Animal rights organisations have reacted with dismay to the second consecutive increase in the annual number of procedures performed on live animals in the UK.
However, supporters of animal research for medicines highlighted trends such as a substantial reduction in the use of new-world monkeys and a rise in the proportion of experiments for veterinary or environmental purposes.
And the National Centre for the Replacement, Refinement and Reduction of Animals in Research (NC3Rs) contends that the annual Home Office Statistics mask real progress in delivering the 3Rs agenda.The latest Home Office data on the use of protected animals in scientific procedures started during 2011 show that just over 3.79 procedures were initiated last year across the UK, an increase of 68,100 or 2% on 2010.
In the previous year the number of licensed procedures was up by 3% over 2009, following a slight fall in volume for 2008-2009.
It is often argued that new techniques such as the use of genetically modified (GM) animals in medical research have inevitably pushed up the number of recorded procedures.
Yet breeding of GM animals and harmful mutants (HM) remained stable in 2011, accounting for 1.62 million procedures, the Home Office reported. And if breeding of GM and HM animals is stripped out, the total number of procedures started in 2011 rose by 3% year on year to 2.18 million.
There were increases in the volume of procedures for a number of species, such as cats (+26%), pigs (+37%), birds (+14%) and fish (+15%), the Home Office noted.
At the same time, the number of experiments conducted on several other species declined year on year – for example, rats (-11%), guinea pigs (-16%), dogs (-21%) and non-human primates (-47% overall, with procedures using new-world monkeys down by 68% and old-world monkeys by 41%).
The British Union for the Abolition of Vivisection (BUAV) said it was “appalled by the lack of progress to reduce animal suffering”, which called into question the coalition government’s post-election pledge to cut down on the number of animals used in scientific research.
Not only was the latest increase in procedures “completely unacceptable” but there was “no evidence that this appalling suffering is producing any meaningful benefit to humankind because the Government and research industry persistently refuse to subject animal testing to rigorous review”, commented BUAV chief executive Michelle Thew.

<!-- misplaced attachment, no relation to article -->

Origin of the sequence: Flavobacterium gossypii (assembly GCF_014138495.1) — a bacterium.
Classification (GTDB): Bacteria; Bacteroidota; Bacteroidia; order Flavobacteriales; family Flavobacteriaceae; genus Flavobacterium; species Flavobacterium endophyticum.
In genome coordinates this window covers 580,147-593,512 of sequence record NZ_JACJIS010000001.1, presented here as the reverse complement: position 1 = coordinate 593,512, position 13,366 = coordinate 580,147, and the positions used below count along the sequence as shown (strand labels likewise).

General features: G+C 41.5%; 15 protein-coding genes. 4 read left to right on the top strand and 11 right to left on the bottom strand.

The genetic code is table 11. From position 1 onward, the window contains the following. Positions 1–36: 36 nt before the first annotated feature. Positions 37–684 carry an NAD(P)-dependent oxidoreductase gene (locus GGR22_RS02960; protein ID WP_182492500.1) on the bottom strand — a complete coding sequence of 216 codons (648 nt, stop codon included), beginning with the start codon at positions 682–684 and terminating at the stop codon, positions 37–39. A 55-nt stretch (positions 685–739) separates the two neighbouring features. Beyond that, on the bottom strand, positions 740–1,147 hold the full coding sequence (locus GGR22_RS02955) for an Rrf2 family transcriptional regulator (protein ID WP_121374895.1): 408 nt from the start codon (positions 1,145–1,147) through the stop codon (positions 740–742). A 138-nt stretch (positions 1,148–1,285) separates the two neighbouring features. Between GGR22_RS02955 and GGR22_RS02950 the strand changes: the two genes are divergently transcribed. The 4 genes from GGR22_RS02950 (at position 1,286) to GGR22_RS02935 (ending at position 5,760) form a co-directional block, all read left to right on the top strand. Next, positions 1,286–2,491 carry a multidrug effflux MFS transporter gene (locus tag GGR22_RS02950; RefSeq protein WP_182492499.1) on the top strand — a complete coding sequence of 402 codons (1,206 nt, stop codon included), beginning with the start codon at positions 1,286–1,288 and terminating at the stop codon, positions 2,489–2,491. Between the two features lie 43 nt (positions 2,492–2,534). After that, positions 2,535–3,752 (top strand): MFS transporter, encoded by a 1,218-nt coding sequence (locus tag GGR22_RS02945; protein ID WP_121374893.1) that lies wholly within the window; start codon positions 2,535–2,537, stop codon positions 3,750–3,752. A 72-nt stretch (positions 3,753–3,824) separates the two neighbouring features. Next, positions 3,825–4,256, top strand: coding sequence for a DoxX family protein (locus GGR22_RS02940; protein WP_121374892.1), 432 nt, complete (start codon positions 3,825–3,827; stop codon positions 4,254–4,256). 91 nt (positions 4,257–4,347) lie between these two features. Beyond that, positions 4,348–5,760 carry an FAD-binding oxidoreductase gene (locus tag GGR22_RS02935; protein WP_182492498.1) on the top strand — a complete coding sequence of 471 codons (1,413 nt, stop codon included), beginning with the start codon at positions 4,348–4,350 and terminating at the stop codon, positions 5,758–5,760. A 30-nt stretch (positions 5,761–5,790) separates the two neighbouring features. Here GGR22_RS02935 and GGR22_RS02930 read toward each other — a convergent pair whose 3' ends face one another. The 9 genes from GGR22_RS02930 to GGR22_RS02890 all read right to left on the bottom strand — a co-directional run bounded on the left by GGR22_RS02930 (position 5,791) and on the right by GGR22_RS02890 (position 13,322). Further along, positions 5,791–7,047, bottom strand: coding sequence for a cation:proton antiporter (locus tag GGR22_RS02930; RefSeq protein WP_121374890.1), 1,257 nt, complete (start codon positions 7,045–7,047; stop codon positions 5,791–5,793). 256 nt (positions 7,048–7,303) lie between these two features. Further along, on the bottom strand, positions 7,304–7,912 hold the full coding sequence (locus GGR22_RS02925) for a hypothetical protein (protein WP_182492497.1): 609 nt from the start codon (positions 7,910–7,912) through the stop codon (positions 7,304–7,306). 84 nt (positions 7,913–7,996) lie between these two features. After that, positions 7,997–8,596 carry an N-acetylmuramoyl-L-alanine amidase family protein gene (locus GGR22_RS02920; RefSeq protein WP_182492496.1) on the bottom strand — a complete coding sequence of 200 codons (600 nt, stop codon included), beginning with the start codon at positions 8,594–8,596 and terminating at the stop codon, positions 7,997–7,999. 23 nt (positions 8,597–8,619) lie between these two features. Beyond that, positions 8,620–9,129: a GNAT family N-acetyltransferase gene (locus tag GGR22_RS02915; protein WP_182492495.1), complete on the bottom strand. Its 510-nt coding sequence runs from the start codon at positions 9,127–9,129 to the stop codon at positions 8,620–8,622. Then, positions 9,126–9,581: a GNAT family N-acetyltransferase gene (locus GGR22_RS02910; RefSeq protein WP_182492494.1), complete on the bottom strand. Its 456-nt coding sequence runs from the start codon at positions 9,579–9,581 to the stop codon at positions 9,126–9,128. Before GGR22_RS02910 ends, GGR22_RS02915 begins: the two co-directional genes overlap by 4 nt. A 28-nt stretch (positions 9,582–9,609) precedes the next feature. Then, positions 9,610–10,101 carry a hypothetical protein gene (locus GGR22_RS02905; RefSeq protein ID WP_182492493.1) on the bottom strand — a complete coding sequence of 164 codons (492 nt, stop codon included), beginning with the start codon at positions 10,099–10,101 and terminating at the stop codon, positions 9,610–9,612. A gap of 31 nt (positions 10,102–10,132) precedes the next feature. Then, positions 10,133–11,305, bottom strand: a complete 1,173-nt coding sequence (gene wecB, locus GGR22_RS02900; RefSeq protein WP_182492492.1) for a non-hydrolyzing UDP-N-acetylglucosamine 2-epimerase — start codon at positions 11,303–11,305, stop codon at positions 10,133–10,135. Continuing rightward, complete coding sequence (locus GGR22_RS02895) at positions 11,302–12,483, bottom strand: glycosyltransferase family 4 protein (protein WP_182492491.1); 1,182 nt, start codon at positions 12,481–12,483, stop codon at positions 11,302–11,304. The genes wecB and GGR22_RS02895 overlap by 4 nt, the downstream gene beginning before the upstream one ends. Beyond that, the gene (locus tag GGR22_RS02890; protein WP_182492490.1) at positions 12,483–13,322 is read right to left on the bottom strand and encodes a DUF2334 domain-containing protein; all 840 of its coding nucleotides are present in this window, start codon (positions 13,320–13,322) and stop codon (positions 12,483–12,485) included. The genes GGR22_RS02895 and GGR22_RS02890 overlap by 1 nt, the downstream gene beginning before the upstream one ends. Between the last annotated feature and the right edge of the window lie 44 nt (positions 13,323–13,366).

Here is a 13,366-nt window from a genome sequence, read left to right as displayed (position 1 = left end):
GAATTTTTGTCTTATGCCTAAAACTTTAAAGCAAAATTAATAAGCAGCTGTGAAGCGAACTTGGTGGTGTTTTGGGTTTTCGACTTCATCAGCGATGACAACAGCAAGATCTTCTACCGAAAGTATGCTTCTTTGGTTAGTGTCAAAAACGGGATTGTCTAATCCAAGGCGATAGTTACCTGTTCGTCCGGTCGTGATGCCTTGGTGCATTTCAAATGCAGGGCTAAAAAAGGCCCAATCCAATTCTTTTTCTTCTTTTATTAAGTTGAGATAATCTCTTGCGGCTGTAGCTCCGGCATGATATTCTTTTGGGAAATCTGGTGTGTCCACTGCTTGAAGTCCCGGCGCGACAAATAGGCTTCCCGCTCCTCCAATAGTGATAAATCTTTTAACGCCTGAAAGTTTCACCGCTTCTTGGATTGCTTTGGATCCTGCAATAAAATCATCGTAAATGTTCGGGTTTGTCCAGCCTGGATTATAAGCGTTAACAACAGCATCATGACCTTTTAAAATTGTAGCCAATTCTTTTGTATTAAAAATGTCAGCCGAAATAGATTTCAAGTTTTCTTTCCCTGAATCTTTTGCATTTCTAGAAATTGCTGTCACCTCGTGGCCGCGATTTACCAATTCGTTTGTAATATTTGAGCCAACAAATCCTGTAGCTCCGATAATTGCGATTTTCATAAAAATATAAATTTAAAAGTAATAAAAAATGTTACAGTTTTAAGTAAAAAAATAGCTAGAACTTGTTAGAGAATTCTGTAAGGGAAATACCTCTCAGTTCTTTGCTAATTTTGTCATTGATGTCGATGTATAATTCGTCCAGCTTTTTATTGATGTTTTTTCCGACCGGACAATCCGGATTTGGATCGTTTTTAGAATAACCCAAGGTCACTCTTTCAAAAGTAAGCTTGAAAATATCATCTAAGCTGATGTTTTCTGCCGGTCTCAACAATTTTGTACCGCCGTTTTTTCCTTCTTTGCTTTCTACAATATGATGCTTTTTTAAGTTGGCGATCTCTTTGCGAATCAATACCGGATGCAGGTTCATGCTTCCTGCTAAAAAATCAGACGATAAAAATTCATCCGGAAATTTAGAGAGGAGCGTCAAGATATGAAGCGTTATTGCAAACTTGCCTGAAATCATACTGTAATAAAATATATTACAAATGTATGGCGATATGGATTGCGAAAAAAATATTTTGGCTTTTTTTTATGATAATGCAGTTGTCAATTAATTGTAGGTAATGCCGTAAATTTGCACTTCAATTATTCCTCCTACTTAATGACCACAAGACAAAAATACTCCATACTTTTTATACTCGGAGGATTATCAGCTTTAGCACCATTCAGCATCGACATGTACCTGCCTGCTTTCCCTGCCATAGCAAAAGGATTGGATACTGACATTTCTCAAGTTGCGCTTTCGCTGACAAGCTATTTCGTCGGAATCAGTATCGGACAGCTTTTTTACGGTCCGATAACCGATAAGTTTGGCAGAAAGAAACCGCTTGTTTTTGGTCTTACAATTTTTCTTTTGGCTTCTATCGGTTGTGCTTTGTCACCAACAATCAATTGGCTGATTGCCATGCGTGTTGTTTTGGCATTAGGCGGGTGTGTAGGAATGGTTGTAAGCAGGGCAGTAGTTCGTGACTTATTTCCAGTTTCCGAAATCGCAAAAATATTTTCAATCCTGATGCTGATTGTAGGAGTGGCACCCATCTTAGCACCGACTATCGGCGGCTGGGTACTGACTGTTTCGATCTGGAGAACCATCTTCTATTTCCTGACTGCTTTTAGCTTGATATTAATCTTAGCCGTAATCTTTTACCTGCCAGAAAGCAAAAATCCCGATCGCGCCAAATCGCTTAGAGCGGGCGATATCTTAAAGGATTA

Troy Seidle, director of research & toxicology for Humane Society International/UK (HSI), described the Home Office statistics as “deeply depressing news for science, medical progress and animal welfare. It demonstrates the government’s failure to grasp the sea-change in attitude needed to escape the scientific cul-de-sac of animal experimentation”.
While “an astonishingly impressive biotechnology revolution” is driving “innovative and human-relevant” advances in research, “we continue to paralyse rats, poison dogs and brain damage monkeys in the millions”, he said.
Recent opinion-poll data show that 69% of the UK public support the government’s pledge to replace and reduce animal experiments, HIS noted.
HSI president Dr Andrew Rowan has joined a number of leading UK scientists in sending an open letter to Home Office Minister Lynn Featherstone that urges the government to step up its support for novel non-animal research techniques.
“To its credit, Britain has in recent years increased its investment in non-animal research through the NC3Rs and otherwise,” the letter acknowledges.
Nonetheless, it adds, “there is still much more that we could do in order to lead the world in this field. The forthcoming European Union ‘Horizon 2020’ framework programme for research and innovation funding provides an important opportunity for Britain to demonstrate that leadership”.
The Dr Hadwen Trust for Humane Research (DHT) called the 2% annual rise in animal procedures “hugely disappointing”.
The recent update to the Animals (Scientific Procedures) Act 1986 was “an important step forward in helping to replace the use of animals in medical research and in enshrining the 3Rs principles of reduction, refinement and replacement of animal experimentation in law”, commented DHT chief executive Kailah Eglington.
“But it is clear that much work remains to be done to reduce the use of animals in experiments and to promote the development of proven alternatives that are better scientifically, economically and morally,” Eglington added.
Considerably less phased was Understanding Animal Research (UAR), the pro-research organisation formed from the Research Defence Society and the Coalition for Medical Progress.Welcoming the latest Home Office figures, Professor Fran Balkwill, chair of the UAR Council, said they “show that, once again, nearly half of all ‘procedures’ amount to the breeding of a GM or HM mouse. We also saw a dramatic decrease, of nearly three-quarters, in the use of new world monkeys”.
Moreover, Balkwill pointed to the increased quotient of procedures conducted for veterinary or environmental purposes.
“Nearly all animal procedures involve rodents or fish, and in 2011 fish and domestic fowl accounted for most of the rise in the number of procedures. Almost all domestic fowl were used for veterinary purposes, while fish are increasingly used for basic research into medical problems such as heart conditions.”
UAR hopes to see further reductions in the number of dogs, cats and primates used for research in years to come, “in line with efforts towards reduction, refinement and replacement of animals in research advocated by scientists and overseen by NC3Rs”, Balkwill added.
The NC3Rs itself used the annual publication of the Home Office statistics as an opportunity to publicise a new Evaluation Framework designed to gauge the impact of Centre’s efforts to promote alternatives to animal testing.